The commission was approached in July to consider allowing the 216-foot Invictus to temporarily moor in the harbor for two months. Coincidentally, at the same time, the 130-foot Marama made a similar request. .
A subcommittee consisting of commissioners Brad Avery and David Girling, Dave New of Basin Marina, Harbor Patrol, and Harbor Resources staff, was formed. The group met twice.
Prior to approval of the permits, Girling explained, the group spent time considering the safety and security issues associated to the request, reviewed resident feedback, studied harbor depths, and determined the best mooring configurations. Recent dredging provided up-to-date information.
“We also communicated with the owners of each of the yachts to gather information about the characteristics and capabilities of their vessels, including items such as generator noise, lighting, crews and other items that may affect nearby residents,“ Girling wrote. “And, the owners of each of the yachts have close ties to Newport Beach, are supportive of our harbor, and care deeply for its reputation as a world-class destination.”
From their findings, the turning basin near the west end of Lido Isle was found to be the best suited for the large yachts.
At the Aug. 14 meeting, the subcommittee recommended that the Harbor Commission advise Harbor Resources Manager Chris Miller to approve the requests.
Both permits included special conditions regarding payment of fees, indemnification, no obtrusive lighting or exterior lighting, no loud music, and more.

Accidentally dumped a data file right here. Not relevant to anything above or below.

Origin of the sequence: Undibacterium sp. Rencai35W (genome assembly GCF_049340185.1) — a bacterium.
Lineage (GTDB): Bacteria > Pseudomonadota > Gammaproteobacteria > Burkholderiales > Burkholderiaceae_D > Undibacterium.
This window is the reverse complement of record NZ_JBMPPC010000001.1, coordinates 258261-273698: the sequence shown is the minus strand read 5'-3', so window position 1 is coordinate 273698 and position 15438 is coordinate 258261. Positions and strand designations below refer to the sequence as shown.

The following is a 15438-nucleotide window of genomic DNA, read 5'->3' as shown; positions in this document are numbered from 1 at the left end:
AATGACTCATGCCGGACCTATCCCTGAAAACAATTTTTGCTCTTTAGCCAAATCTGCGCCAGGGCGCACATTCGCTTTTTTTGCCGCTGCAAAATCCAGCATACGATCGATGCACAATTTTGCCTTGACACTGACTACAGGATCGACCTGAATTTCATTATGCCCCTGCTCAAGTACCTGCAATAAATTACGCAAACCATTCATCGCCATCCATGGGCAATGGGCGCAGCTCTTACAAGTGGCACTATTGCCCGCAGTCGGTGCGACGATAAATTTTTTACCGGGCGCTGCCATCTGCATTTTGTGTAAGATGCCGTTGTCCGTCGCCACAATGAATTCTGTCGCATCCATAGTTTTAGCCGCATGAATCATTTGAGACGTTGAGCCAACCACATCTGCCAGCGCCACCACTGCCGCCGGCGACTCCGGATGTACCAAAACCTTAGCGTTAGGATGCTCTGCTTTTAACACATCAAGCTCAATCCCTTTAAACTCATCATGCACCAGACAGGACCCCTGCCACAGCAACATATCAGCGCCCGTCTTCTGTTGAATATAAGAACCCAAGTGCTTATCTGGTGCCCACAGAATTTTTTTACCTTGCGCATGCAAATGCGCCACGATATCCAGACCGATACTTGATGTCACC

The permit for the Invictus, owned by developer Rick Caruso, will allow the ship to moor in Newport Harbor between Aug. 26 and Oct. 31. The city does not anticipate that the yacht will be in the harbor every day between that period, according to the staff report.
The Marama’s permit will be for Sept. 25-30.
The vessels are not allowed to be in the harbor at the same time.
Promoting the harbor as a “preferred and welcoming destination,” is one of the objectives of the commission, Girling pointed out.
“If we are successful, Newport Harbor will be viewed as a more desirable destination for visiting boaters, and ultimately as a world-class harbor,” he continued. “Granting a mooring permit for these two yachts is consistent with this objective.”
“We are trying to make Newport Harbor a more visitor friendly harbor for all classes of boats, both big and small,” Miller said. “I think we’re doing a good job for the 25 to 70 or 80 (foot) range, but we haven’t made any efforts to welcome the larger vessels.”
“It was from this perspective of promoting Newport Harbor as a destination point for larger vessels that the subcommittee approached these two vessels’ requests,” the staff report reads.
Vessels utilizing the off-shore moorings are, on average, in the 25 to 70-foot range, Miller said.
The harbor can accommodate visiting vessels in this general size range with “relative ease,” according to the staff report from the Aug. 14 meeting, “by providing moorage or available dock space at some of the larger boat marinas.”
“There are larger vessels in the harbor,” Miller said. Driving along Mariner’s Mile, for example, large vessels in the 100 to 140-foot range can be seen, he said.